Sunday, February 23, 2020

Kilchis River County Campground & Cape Meares

After leaving Tillamook Creamery, we stopped at a Safeway for food; and using Google, Margaret located a campground just a few minutes away in Tillamook.

We arrived at Kilchis River County Campground on 04 September 2019 as it was getting dark. The camp host placed us in a site near the entrance and restrooms that backed up to a view of the Kilchis River. The site was level, so no need for levelers...YAY! The campground had only a few other well-spaced campers, potable water, those nice restrooms, a playground, trash, and recycling. Alas, as usual, there was no cell phone signal. (As nice as this county campground was, it was also a whopping $33 for just one night.)

We set up the Roadtrek in camping mode, put the groceries away, and made dinner. After a busy day of sightseeing and shopping, we were both ready for rest and reading time.

The Roadtrek at Kilchis River County Campground. Photo by Margaret.


The next morning, I had breakfast outside under the trees while being serenaded by beautiful river sounds. Afterwards I walked around the beautiful campground.

Kilchis River County Campground. Photo by Virginia.

Kilchis River. Photo by Virginia.

It was a very short walk to the river, where I was alone to quietly enjoy the sights and sounds of nature. (Margaret walked down a little later.)

Kilchis River. Photo by Margaret.

I filled our freshwater tank and drinking water bottles and dumped the trash. After getting the Roadtrek in driving mode, we left the campground at 10:00 a.m. and drove the half hour to the gorgeous coastal headland area of Cape Meares, which is breathtakingly located over 200 feet above the Pacific Ocean and on the south end of Tillamook Bay.

Cape Meares Information Kiosk. Photo by Margaret.

The weather on 05 September was a gorgeous and sunny 68°F, with a stunning variety of clouds. Margaret and I often explore separately and then join up at different times. This day was no exception. Since leashed dogs were allowed on the trails, Peaches accompanied Margaret.

Cape Meares - view to the northwest. Photo by Virginia.

Although the small parking area was rather full of vehicles, the trails were not crowded; and I was often peacefully alone when I stopped to gaze at all the beauty.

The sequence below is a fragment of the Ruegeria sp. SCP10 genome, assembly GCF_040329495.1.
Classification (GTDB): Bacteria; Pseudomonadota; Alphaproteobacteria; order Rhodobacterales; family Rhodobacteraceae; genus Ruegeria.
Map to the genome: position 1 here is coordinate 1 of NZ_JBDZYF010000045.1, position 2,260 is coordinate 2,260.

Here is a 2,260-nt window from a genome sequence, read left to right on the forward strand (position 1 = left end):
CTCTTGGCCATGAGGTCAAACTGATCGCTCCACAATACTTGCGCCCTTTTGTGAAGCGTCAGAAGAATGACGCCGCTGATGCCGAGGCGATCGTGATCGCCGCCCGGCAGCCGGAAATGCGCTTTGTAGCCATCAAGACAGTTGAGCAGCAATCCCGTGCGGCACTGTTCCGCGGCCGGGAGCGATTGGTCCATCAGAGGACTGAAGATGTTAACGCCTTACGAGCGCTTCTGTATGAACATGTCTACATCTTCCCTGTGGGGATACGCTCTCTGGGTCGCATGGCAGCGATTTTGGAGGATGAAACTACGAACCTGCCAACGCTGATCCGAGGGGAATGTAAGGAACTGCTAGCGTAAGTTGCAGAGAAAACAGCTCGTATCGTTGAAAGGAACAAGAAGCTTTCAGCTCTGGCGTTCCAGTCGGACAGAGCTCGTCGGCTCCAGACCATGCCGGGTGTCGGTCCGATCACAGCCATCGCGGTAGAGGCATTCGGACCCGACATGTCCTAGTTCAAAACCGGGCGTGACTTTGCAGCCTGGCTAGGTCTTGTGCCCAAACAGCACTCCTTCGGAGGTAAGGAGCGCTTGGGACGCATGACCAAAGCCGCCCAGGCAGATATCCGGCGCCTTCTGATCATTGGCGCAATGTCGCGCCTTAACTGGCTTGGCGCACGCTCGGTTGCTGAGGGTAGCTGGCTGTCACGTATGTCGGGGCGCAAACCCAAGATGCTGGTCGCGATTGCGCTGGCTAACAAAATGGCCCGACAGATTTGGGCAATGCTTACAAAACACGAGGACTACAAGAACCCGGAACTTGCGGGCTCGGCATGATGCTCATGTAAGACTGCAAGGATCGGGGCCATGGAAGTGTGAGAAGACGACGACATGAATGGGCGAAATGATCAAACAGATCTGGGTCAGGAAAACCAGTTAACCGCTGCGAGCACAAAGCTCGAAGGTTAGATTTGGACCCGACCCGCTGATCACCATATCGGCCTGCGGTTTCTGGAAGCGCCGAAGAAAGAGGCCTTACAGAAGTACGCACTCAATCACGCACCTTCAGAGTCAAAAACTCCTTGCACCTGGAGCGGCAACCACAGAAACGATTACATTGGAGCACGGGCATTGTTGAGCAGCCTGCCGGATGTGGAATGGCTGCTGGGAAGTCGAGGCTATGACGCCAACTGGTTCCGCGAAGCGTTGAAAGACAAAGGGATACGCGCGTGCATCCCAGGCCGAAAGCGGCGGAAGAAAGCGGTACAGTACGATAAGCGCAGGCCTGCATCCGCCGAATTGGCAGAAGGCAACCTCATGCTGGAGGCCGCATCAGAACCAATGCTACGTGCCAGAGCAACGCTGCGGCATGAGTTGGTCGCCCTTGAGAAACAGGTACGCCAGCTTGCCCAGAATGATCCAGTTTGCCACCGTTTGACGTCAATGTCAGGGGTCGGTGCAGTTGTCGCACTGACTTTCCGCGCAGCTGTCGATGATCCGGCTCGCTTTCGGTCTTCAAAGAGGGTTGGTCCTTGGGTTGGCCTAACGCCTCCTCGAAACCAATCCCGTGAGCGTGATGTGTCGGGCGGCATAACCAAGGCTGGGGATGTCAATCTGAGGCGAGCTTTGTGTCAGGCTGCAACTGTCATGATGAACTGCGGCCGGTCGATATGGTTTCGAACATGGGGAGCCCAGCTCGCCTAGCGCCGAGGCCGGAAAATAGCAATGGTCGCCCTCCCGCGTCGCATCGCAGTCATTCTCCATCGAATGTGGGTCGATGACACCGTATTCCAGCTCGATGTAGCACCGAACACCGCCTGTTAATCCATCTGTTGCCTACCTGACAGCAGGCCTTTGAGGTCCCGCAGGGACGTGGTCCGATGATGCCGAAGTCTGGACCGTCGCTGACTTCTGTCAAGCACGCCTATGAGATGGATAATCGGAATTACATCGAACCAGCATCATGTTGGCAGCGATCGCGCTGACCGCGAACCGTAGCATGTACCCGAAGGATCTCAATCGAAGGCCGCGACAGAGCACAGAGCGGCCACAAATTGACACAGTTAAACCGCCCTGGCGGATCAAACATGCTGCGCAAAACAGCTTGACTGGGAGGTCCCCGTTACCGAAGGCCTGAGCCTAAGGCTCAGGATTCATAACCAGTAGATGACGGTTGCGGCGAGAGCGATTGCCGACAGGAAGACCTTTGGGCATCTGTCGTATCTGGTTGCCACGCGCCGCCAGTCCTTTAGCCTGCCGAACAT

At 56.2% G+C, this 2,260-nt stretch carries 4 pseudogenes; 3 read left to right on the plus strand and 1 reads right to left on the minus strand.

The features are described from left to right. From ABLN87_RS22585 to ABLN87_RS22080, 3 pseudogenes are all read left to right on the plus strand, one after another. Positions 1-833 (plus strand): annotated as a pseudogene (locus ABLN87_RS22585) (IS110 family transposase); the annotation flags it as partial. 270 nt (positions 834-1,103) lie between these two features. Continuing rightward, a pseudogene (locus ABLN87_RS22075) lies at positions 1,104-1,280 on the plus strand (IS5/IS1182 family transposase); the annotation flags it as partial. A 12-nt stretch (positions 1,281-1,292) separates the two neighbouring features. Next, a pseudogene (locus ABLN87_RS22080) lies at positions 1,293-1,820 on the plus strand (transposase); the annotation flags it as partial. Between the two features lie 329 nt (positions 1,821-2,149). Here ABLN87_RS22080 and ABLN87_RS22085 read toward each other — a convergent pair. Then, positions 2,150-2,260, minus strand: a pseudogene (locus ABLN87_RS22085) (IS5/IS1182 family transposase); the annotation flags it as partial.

An interpretive sign at Cape Meares. Photo by Virginia.

Since Cape Meares is a headland, there were water views on three sides. Beautiful!

 Cape Meares - view to the northwest. Photo by Margaret.

It was a slightly downhill walk on shaded trails to the inactive Cape Meares Lighthouse. You can read about the interesting history and tragic account of the vandalism of the lighthouse on its Wikipedia page.

The sign to the Cape Meares Lighthouse. Photo by Virginia.

From the Cape Meares State Scenic Viewpoint Website: "The lighthouse was built in 1889 and commissioned on January 1, 1890. The tower stands 38 feet high and is the shortest lighthouse in Oregon. It is constructed of bricks covered with iron plates. The original addition that now houses the interpretive shop was a work room built in 1895.  The current interpretive shop replaced the original work room in 1978.

The lens is a first order Fresnel lens made in Paris, France. It was shipped around Cape Horn, up the west coast to Cape Meares and then hauled 217 feet up the cliff by a wooden crane that was built from local timbers native to the area. It is an eight-sided lens with four primary lenses and four bull's-eye lenses with red panels covering the bull's-eye lenses. It produced about 30 seconds of fixed white light from the primary lens followed by a red flash of five seconds from the bull's-eye lens once every minute. This was the signature of Cape Meares Lighthouse. The primary lens produced 18,000 candlepower and the bull's-eye lens produced 160,000 candlepower. The light could be seen for 21 nautical miles at sea."


The Cape Meares Light. Photo by Margaret.

The Cape Meares Lighthouse. Photo by Margaret.

The view southwest of the Cape Meares Lighthouse. Photo by Margaret.

The view southwest to the Oceanside State Recreation Site. Photo by Virginia.

The view southwest to the Oceanside State Recreation Site. Photo by Virginia.

Interpretive sign for the Octopus Tree. Photo by Margaret.

The Octopus Tree. Photo by Margaret.

The trail to and from the Octopus Tree. Photo by Margaret.

Peaches on the trail leaving the Octopus Tree. Photo by Virginia.

We weren't at Cape Meares State Scenic Viewpoint for very long, but it's a location whose uniquely stunning beauty moved me to declare it one of my favorites of our entire five-month trip. I would love to visit it again and share it with my daughter.

We left Cape Meares after about an hour-and-a-half, driving inland to an Oregon State Park known for its numerous waterfalls.


[Note: Clicking on the photos in the post will open them in a larger view. If you want to see more photos of the beautiful places we've written about, we have them in this Flickr Collection: Over the Hill Sisters Photo Collection.]

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